It’s best not to give Teije van Vliet too many options, otherwise the Dutch producer (aka Lenzman) will end up not making any choices at all.
This applies to him in every aspect of life, particularly in making music. Limitations are, in part, why van Vliet has been quick to release two lengthy EPs on his label, The North Quarter. His most recent, Earth Tones is 10 primarily collaborative tracks, both vocal and instrumental. This follows the 10-track All For You EP, which marked the launch of The North Quarter late summer 2016.
The establishment of The North Quarter—which follows a fruitful time as a longstanding artist on Goldie’s Metalheadz for van Vliet—allows him to explore a broader scope of music, while staying tethered to his drum-n-bass roots. Earth Tones takes the already soulful vibes of All For You even deeper, with slight references to van Vliet’s hip-hop upbringing. Steo hum-sings over the moody shuffles of “Tender Love” while “Park Hill,” the collaboration with Jubei, harkens to the start of the liquid sound with a chest-rattling sub-bass, and IAMDDB’s smooth tones slide over the slick rhythms of “In My Mind.”
“To me, it’s not really a genre thing, it’s a sound thing,” says van Vliet from his home in Amsterdam. “It’s not about tempo so much as it is about what kinds of emotions it evokes. I’m trying to do soul music at a different tempo to what the standard is.”
As expressive and emotive as van Vliet’s productions are, his set-up, which is in his home, is very basic. His MacBook runs Propellerhead Reason 8, the DAW he has been using for many years. He has a MIDI keyboard and a microKorg that he uses for writing. Mackie monitors and a SubPac M2 wearable sound system—his favorite piece at the moment—round out his sound-treated studio room.
“I enjoy the writing of the music, but not the technical side of it as much,” van Vliet admits. “Collaborating with people in the same room, I feel so self-conscious. I’ve worked with super-technical guys in the studio. I get bored really quickly with previewing hi-hats and snares and tweaking and endless processing. For me, it’s more about the musicality and what the music makes me feel when I listen to it, not so much how good it sounds. I understand and appreciate music has to be well-produced to be able to compete. Especially in today’s landscape, drum-n-bass is very competitive in terms of production values. I’ve just about managed to keep up, but it’s not where my interests are.”
Even with his limitations, van Vliet gets a wonderfully warm sound from the cross-section of vocals he uses in his songs. EQing takes care of clicks and pops and de-essing is essential, as he presses all his releases to vinyl and the sibilants can cause problems with that. The vocals are compressed, particularly as his vocalists, most of whom are recording remotely, have a difficult time keeping the same volume all the way through. Additionally, van Vliet makes two layers of the same vocal, panning one slightly left and the other right to get a wider vocal in order to get it broader in the mix, all the while keeping the frequencies of the vocal clear.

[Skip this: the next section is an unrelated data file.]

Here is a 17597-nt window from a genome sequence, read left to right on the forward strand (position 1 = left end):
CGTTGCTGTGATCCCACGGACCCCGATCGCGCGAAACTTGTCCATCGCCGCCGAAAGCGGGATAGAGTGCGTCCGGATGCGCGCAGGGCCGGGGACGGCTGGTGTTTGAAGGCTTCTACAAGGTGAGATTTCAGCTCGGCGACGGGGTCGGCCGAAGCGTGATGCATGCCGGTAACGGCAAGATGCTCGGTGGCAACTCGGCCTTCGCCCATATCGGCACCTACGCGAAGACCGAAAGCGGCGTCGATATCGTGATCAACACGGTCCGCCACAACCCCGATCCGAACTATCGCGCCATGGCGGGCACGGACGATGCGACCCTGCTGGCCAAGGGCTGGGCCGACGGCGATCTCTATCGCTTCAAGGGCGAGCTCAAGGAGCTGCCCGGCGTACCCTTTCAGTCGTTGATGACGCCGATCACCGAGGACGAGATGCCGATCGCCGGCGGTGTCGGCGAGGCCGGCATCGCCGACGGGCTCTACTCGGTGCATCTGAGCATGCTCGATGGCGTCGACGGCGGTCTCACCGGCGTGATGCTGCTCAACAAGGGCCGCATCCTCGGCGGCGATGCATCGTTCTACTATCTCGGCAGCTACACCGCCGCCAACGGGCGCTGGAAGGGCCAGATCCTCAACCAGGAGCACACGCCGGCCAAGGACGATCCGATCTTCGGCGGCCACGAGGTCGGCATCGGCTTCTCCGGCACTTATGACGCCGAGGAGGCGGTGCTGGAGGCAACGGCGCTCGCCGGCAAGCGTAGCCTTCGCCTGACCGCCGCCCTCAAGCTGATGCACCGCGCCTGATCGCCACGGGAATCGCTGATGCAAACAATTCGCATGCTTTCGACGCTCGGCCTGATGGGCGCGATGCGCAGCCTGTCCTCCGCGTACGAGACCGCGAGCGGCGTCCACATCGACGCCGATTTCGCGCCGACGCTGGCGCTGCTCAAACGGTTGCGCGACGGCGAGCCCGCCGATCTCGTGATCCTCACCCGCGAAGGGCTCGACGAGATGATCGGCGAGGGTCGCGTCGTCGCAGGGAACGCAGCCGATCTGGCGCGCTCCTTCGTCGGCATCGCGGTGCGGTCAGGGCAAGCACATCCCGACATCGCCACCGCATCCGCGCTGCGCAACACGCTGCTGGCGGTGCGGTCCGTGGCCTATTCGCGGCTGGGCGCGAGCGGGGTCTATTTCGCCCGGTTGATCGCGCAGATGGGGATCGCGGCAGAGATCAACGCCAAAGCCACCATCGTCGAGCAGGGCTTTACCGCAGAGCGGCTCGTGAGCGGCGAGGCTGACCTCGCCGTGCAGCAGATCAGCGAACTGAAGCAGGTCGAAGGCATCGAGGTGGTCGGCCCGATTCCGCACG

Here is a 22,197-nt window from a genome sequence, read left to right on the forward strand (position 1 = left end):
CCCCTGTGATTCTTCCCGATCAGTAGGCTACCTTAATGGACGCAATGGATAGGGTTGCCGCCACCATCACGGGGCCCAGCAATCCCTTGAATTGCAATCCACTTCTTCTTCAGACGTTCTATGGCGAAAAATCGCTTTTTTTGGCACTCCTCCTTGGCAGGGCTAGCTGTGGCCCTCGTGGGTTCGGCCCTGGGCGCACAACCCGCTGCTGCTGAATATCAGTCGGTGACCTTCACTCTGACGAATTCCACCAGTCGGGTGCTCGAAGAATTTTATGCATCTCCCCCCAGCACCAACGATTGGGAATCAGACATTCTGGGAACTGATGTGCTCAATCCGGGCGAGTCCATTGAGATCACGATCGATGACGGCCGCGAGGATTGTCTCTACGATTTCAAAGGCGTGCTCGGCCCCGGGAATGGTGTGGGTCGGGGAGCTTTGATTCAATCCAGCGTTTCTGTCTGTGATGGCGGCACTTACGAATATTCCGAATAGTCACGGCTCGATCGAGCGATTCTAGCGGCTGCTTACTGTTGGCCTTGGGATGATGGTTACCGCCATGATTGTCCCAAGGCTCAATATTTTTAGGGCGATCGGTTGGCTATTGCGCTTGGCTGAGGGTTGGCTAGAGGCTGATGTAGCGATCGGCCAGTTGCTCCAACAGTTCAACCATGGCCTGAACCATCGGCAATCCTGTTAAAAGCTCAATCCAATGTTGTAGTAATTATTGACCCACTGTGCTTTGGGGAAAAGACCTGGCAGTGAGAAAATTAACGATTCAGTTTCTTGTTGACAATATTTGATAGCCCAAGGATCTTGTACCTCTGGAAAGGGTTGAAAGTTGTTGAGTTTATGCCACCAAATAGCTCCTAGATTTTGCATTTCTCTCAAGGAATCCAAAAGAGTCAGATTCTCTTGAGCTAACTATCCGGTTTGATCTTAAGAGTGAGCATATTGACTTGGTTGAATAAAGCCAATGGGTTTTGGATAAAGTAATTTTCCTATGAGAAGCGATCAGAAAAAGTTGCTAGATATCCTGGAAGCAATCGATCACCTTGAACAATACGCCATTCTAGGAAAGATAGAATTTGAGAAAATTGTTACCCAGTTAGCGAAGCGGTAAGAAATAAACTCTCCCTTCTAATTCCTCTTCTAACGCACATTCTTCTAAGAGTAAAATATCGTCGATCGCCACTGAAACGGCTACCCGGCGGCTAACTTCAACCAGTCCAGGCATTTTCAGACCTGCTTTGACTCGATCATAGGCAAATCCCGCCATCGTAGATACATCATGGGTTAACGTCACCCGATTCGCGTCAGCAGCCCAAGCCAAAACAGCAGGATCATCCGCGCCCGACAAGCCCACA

“I’d like to get into the plug-in game,” says van Vliet, who either samples his sound sources and chops them to bits or plays them himself. “Reason doesn’t allow any non-native plug-ins and there is so much to gain from being able to manipulate samples—I have seriously thought about switching over to Ableton. But then, the plug-in thing is endless. When you have 15 screwdrivers, you’re spending all your time deciding which one to use. When you’re painting, if all you have is blue, red, yellow, mix them up and come up with a nice shade with what you have. Sometimes when you’re limited in your choices, it allows you to really write and get down to something. With music, if you have too many plug-ins, which one’s going to be the best delay? With Reason, you’ve only got one, so I use that.”
This applies to the music van Vliet loads onto his USB as well. Although he is known for the liquid side of drum-n-bass, that hasn’t restricted his DJ bookings. He could be playing in between two jocks that play a lot harder, or he could be headlining a party where he is the gentlest of the selectors. Even so, he keeps his choices to 200 or so tracks, organized in key, and based on research he has done on the audience to whom he is playing.
“I can’t cope with endless choices, sometimes if you have much, it makes everything less important,” he says. “I try to represent the music I like and make and release as much as I can, but at the same time, you have to be a little flexible with reading the crowd. I was DJing a long time before I was making music so to me, it’s definitely important, and an art form. You’re dialing a frequency and trying to connect. Sometimes it’s really fuzzy and sometimes you get clear reception. I’m always dialing; sometimes I get that clarity right at the start and keep it all the way through, sometimes all night long. It’s can be a real struggle. The challenge of that is something I enjoy from DJing.”